How you see and make sense of your life (worldview) has conscious and subconscious sway over your wellbeing and performance. Another name for this is psychological framework, and your psychological framework consists of the collection of mindsets that serve as the lenses through which your brain filters information that drive behavior. To put it simply, a mindset is just a set of beliefs that drive behavior.

For example, Carol Dweck’s famous and very influential mental model of a growth versus a fixed mindset refers to one’s beliefs about theirs and others’ talent, knowledge and abilities.

  • Fixed: Yours and others’ talent, knowledge, and abilities is limited
  • Growth: Yours and others’ talent, knowledge, and abilities can be developed

In each post of this 3 part series, I will walk you through 3 important mindset shifts, for a total of 9 (my favorite number), that will help you gain more psychological flexibility.

Psychological flexibility is:

“The skill of being fluid and adaptive. Holding emotions loosely and moving towards chosen goals or values.”

Benjamin Hardy, Personality Isn’t Permanent

1. Instead of “Practice What You Preach”… PREACH WHAT YOU PRACTICE

I heard organizational psychologist and author Adam Grant describe this re-ordering of verbiage on Tim Ferriss’ podcast. It hit me with a similar type of enthusiasm and excitement when hearing a comedian tell a joke that perfectly captures a truth that we’ve known all along but were, previously, unable to put into words.

I have long been a disciple of the “practice what you preach” philosophy, so much so that I ended every podcast episode of Behind the Podium asking the guest “what it means for him or her to practice what he or she preaches.” But, yet again, this idiom perpetuates a dysfunctional order of operations. Practice what you preach is actually quite patronizing and indirectly projects the notion of “shame on you” if you are not. Whereas, preach what you practice is instructional and aspirational: Spread the word about your actual process and practice. When you do it from this perspective, you eliminate the internal pressure of “I should” or “I have to,” and you are speaking from a much more impactful place of personal congruence–what you say and do match up.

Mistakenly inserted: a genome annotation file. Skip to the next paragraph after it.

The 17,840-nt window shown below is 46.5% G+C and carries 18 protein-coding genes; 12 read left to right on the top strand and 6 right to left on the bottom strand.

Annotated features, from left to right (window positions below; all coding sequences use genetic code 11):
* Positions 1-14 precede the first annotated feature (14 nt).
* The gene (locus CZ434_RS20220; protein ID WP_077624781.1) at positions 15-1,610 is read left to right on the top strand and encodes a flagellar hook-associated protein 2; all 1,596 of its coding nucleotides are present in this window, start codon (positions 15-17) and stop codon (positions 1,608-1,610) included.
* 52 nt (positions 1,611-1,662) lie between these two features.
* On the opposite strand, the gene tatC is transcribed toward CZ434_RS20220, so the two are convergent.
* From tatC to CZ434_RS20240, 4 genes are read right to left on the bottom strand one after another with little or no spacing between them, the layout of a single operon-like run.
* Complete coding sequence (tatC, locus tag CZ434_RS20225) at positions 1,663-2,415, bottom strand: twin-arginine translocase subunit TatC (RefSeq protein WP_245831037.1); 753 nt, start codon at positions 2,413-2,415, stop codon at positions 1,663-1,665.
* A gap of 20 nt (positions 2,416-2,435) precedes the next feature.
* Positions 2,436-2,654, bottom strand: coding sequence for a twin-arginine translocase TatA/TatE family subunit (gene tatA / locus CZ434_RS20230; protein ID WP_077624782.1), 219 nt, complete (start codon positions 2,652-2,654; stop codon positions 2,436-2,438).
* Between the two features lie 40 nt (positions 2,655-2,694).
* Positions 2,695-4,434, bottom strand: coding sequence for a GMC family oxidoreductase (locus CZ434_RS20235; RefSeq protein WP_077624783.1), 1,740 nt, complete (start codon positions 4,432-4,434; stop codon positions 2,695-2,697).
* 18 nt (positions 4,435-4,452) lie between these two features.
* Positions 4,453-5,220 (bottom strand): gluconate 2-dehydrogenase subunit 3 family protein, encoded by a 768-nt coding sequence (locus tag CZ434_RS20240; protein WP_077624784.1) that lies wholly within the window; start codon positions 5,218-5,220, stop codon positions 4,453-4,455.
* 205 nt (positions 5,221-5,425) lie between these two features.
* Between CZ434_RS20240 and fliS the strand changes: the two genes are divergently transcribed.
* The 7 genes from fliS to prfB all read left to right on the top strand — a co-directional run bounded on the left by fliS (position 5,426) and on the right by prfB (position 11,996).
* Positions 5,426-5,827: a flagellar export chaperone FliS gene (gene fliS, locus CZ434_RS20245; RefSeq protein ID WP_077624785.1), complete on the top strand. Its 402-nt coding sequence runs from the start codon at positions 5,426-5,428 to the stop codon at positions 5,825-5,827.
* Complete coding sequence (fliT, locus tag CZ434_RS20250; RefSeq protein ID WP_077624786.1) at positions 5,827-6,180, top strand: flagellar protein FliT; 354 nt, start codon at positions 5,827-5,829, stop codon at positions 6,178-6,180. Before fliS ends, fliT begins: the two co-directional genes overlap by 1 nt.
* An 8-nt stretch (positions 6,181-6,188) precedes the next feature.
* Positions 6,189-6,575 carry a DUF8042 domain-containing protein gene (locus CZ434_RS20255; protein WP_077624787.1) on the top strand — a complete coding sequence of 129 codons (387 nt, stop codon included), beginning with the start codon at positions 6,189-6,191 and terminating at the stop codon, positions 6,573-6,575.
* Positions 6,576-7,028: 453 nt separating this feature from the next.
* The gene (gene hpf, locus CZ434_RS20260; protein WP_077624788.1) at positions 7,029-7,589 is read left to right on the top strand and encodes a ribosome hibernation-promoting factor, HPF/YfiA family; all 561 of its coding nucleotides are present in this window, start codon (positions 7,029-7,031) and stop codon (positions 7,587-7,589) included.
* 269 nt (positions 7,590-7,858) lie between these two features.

2. Instead of “tough-love”… LOVE-TOUGH

I first heard this said by author Jon Gordon on Michael Gervais’ Finding Mastery podcast. The phrase tough-love is completely contradictory to what the science tells us about psychological safety, vulnerability, team dynamics, and how best to nurture culture and relationships. Let’s assume “tough” is referring to the challenging, uncompromising, and high standards to which one is holding us accountable. This only works if we feel safe and safety requires belonging cues. In the Culture Code, Daniel Coyle writes about three belonging cues:

  1. Energy: Invest in the exchange that is occurring
  2. Individualization: Treat the person as unique and valued
  3. Future orientation: Signal the relationship will continue

When you treat someone as unique and valued, you are making it clear that this relationship is more of an investment than a cost. That which you invest in implies a “vision of a future state that does not yet exist, a future so compelling that you are willing to make sacrifices in order to help advance that vision” (Simon Sinek, Infinite Game). Therefore, when starting with LOVE, you cultivate the environment that supports TOUGH, i.e., accountability and conflict.


The reason many people might resort to tough love is because they believe they need to be tough in order to hold one another accountable to what they’ve committed to. However, as Patrick Lencioni preaches in The Five Dysfunctions of a Team, conflict actually must precede commitment.

The common misconception is that in lieu of being committed to someone, a team, or something, you cannot successfully engage in conflict. However, when there is a foundation of psychological safety, i.e., trust (remember, LOVE-tough), then there is an opportunity to engage in the sometimes “tough” discourse about ideological differences of opinion. In the absence of conflict over ideas, conflict over people and relationships form. Because if people do not feel like they have an opportunity to weigh in with their opinions, they will not willingly commit and resentment will ensue.

Call to ACTION: Spread the word. Preach these mindset shifts… In doing so, they will become part of your practice, and you will more successfully be playing the game of life with an infinite mindset–one in which there is no clearly defined finish line, just a long life of opportunities for further advancement.

It is my hope that these mindset shifts help you to reflect on opportunities for further learning and development in your life…

Pt. 2

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